The thing is, that’s exactly what all of this comic book claptrap and incessant, adolescent pop culture nonsense is doing to us; retarding our sensibilities and feeding us a steady diet of non-complex mental drivel. Yeah, “Batman vs. Superman” might be entertaining, but will it being enlightening on the same level as a true cinematic accomplishment like “The Act of Killing,” “The Gatekeepers” or “Gideon’s Army?” We’re encouraging a culture that forsakes the intellect in favor of a deluge of loud sounds and swirling colors -- a society that will spend $2 billion dollars to watch two make-believe action figures fist-fight while truly insightful and intelligent cultural offerings a'la “Beyond the Hills” and “How to Survive a Plague” are relegated to 98 percent empty art house theaters in the parts of town frequented only by junkies and purse-snatchers.
If you’re wondering why multiplexes are loaded with sequels, derivative CGI movies and comic book movie after comic book movie, it’s because we keep buying tickets. After all, the movie studios and entertainment complex in general is just giving us what we want, and who cares what a nonstop diet of junk food will do to a person’s physiology?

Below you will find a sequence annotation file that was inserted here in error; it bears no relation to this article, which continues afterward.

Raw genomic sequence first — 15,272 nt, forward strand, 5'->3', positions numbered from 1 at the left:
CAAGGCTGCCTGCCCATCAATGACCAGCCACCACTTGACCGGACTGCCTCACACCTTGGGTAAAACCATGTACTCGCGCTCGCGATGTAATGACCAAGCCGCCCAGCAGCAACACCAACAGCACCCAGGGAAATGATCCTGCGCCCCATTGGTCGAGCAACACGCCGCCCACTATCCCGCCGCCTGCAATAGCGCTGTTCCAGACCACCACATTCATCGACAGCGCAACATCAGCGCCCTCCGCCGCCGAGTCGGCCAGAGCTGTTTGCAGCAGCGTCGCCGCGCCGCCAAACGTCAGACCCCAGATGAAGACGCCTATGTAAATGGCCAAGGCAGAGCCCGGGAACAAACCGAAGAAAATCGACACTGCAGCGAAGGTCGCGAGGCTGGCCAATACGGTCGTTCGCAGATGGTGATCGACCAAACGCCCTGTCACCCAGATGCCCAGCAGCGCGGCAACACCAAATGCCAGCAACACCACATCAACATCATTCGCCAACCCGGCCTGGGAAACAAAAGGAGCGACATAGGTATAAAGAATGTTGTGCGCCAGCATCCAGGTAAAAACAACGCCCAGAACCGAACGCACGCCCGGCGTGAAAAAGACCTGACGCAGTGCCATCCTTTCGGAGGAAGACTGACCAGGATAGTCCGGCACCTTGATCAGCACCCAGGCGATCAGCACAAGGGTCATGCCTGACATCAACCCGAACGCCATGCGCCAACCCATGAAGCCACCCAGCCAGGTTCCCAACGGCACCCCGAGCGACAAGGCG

Well, “Batman vs. Superman,” no matter how you want to slice it, is social junk food. In fact, it’s probably the cultural equivalent of one of those 1,000 calorie plus fast food burgers. One every now and then isn’t all that bad for you, as long as you’re mostly eating stuff that’s actually kinda’ nutritious…in other words, reading actual non-fiction books and real-life newspapers and watching non-sensationalistic documentaries most of the time. But when all you ever fucking take in is “Captain America,” “Thor”, “X-Men,” “Spider-Man” and Jesus Hernandez Christ, “Guardians of the Galaxy,” you better believe that’s bound to result in some cerebral regression on both the individual and collective level.
As long as rabid fans keep pouring money into ventures like “The Avengers 2” and “Batman vs. Superman,” I assure you that’s ALL the mega-conglomerates are going to give us. And as long as we’re infatuated with such adolescent consumer fantasies, it’s unlikely that we’ll ever get up off our own asses and create something meaningful and socially relevant as independent producers, either.
Of course, there’s nothing I can do here. It’s “Batman vs. Superman,” in a movie that will probably cost the gross national product of Ukraine to produce and market, that will more than likely see a triple return on investment once merchandise, DVD sales and international box office figures are tabulated.
You can be ecstatic for “Batman vs. Superman,” I suppose. But if you are, there’s no way in hell you should ever feel ecstatic about yourself...